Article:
There has been a blizzard of surveys, opinion-bloviating and other analysis about the verity of Obamacare sign-ups. Of course, these rants pile on the ongoing, largely right-wing critique about Obamacare being a socialist nightmare.
The fact is that Obamacare/ACA is too big a change in our dysfunctional, profit-centered and cost-bloated health care system and the changes are still too new and still evolving (especially the future cost savings) to have major impacts now. So, John/Mary Q. Public can hardly have a coherent view of it right now, which is why we are seeing this “hate it-not good enough” dichotomy, based on very little information. The whole healthcare system – never mind how we pay for it – will continue to evolve in dramatic ways over the next 10 years at least. The wingers have lost and so have the health insurance parasites; it’s just a matter of time and education. And the Obama Administration’s communication team has been just awful on public education for years (except during campaigns). Weird.
Nobody will read this but the fact is that the US economy is drifting steadily from a post-war, pseudo-Capitalism model to a Third World formal-informal sector economic model. So, you have formal sector, registered corporations ranging from all the huge corporations we know about to small neighborhood businesses.
But, post economic crisis, and the New Savage Economy, increasingly we will see an ever larger unregistered economy of people who have no hope of any other employment in the economy I described above. What we will see increasingly are a large number of businesses created under the radar which won’t be IPOs or anything resembling Wall Street. None of which are being tracked now – except by the NSA, of course. Welcome to the New Post-Depression.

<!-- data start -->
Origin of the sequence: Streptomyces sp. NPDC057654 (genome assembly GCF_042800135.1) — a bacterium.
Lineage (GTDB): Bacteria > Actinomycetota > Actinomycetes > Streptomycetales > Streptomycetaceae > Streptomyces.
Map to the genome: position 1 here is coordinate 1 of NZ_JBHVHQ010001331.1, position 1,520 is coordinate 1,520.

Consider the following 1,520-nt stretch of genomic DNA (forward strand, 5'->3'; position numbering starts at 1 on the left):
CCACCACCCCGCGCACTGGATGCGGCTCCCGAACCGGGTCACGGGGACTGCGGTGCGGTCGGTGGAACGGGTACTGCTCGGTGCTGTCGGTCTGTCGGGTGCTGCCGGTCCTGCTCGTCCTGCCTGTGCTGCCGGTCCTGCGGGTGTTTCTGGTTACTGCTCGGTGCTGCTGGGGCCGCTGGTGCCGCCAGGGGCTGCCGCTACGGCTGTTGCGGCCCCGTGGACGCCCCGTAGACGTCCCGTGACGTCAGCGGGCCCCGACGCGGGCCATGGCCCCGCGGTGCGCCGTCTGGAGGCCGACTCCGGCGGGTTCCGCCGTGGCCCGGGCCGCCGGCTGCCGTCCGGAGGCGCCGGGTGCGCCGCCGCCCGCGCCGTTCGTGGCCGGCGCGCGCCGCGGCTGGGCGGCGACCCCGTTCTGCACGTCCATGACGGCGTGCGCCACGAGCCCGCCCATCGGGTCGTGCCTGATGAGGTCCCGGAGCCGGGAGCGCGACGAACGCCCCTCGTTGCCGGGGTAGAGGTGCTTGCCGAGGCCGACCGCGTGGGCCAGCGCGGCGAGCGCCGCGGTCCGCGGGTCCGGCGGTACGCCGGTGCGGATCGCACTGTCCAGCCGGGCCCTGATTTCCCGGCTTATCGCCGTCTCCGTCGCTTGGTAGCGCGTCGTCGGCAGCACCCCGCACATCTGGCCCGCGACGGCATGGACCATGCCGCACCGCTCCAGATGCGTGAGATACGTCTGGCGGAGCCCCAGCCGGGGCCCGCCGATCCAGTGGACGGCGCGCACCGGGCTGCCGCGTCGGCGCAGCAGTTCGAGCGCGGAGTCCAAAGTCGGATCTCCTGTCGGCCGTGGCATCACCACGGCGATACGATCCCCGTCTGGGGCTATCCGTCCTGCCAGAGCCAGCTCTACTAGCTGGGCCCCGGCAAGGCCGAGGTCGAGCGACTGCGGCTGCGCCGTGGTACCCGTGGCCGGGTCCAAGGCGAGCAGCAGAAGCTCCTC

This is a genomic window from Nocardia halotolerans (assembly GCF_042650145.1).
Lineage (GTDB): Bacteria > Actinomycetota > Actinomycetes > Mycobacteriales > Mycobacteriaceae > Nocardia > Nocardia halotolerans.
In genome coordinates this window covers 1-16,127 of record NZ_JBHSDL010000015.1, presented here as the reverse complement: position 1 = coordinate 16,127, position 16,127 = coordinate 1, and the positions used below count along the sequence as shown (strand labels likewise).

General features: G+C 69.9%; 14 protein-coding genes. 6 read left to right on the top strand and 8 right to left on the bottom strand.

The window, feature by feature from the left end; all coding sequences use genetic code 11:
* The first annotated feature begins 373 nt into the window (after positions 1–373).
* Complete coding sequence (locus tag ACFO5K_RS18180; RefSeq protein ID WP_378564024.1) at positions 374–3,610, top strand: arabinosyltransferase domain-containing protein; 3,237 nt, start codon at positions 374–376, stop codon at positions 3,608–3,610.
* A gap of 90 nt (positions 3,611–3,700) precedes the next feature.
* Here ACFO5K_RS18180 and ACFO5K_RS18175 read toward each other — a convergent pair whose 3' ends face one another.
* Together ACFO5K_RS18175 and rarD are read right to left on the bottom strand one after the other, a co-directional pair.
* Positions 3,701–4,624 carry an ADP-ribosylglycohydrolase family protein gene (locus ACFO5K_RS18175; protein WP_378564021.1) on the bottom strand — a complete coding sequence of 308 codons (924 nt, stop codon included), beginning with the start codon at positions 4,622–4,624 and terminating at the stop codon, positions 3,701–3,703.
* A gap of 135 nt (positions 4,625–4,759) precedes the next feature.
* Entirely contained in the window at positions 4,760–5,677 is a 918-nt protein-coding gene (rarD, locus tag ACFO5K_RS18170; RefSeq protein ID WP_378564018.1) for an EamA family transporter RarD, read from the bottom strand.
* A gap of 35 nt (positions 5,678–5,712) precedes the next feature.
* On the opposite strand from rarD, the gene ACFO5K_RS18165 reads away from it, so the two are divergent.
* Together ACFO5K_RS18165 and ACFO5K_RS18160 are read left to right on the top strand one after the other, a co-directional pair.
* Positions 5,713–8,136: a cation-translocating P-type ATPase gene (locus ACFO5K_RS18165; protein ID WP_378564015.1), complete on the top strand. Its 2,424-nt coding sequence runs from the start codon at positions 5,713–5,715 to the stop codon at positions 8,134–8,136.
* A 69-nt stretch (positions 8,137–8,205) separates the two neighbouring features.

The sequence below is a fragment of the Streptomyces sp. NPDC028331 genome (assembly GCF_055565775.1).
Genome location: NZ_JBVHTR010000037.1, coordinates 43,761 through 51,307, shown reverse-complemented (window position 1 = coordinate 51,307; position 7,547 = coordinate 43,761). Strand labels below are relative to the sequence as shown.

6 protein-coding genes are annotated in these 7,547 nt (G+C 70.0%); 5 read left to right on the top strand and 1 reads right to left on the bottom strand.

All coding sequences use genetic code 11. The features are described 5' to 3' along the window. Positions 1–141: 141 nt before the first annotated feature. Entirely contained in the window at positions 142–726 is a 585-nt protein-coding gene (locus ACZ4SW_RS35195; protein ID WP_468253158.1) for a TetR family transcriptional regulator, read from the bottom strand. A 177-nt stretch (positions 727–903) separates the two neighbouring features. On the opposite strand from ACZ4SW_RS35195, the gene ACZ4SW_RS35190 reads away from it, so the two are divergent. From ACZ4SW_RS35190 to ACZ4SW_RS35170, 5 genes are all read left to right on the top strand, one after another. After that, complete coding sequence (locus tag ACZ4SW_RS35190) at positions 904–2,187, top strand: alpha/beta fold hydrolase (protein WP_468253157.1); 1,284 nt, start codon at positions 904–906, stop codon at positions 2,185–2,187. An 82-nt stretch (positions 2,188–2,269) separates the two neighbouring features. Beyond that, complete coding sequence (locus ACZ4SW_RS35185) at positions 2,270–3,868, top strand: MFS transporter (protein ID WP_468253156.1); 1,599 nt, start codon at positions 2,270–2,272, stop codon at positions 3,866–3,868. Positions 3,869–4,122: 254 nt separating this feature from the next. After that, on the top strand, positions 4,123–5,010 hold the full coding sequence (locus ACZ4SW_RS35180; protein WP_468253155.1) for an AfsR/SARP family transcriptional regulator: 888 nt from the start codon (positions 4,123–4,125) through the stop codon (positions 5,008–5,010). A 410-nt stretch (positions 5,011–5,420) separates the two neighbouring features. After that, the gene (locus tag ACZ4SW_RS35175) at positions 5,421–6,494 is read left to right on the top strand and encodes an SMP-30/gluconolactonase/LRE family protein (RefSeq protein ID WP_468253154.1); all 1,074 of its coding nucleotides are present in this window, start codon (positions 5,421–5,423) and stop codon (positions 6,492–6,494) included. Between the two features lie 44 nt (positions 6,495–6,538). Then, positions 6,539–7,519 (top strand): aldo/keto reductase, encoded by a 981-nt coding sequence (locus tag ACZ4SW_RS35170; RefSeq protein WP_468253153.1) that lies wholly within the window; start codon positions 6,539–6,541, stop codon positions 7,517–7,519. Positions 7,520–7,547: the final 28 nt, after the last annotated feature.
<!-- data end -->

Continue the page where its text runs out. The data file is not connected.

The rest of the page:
Basically, JFK changed the socio-political narrative for the country and most likely led to the current polarization of the country by advocating for an activist, positive vision of government that inspired liberals even though he was at best an Obama-like cautious centrist on domestic policy. But he changed the dialogue during the coming of age of the Boomers and the decades since were forever changed as a result.
My parents were both 2nd generation Irish Catholics from Massachusetts, the children of poor, working class immigrants. So the assassination of President Kennedy was as profoundly dismaying as his election three years earlier was a cause for joy. When he announced the creation of the Peace Corps, I was 11 years old and knew little about the world and yet I decided that I would be a Peace Corps Volunteer someday. He was that inspiring to a kid from my background. I did become a PCV and spent two years in Ethiopia, which then changed the trajectory of my life and career.
I was in my 8th grade class at St. Philomena’s primary school in Pittsburgh when one of the nuns rushed in and whispered to our nun and we were ordered to the small school hall whereupon a TV was rolled into the hall and Walter Cronkite and CBS was turned on. The whole thing was totally surreal; none of us really understood what was going on and the youngest kids were lost. When his death was confirmed we were sent home.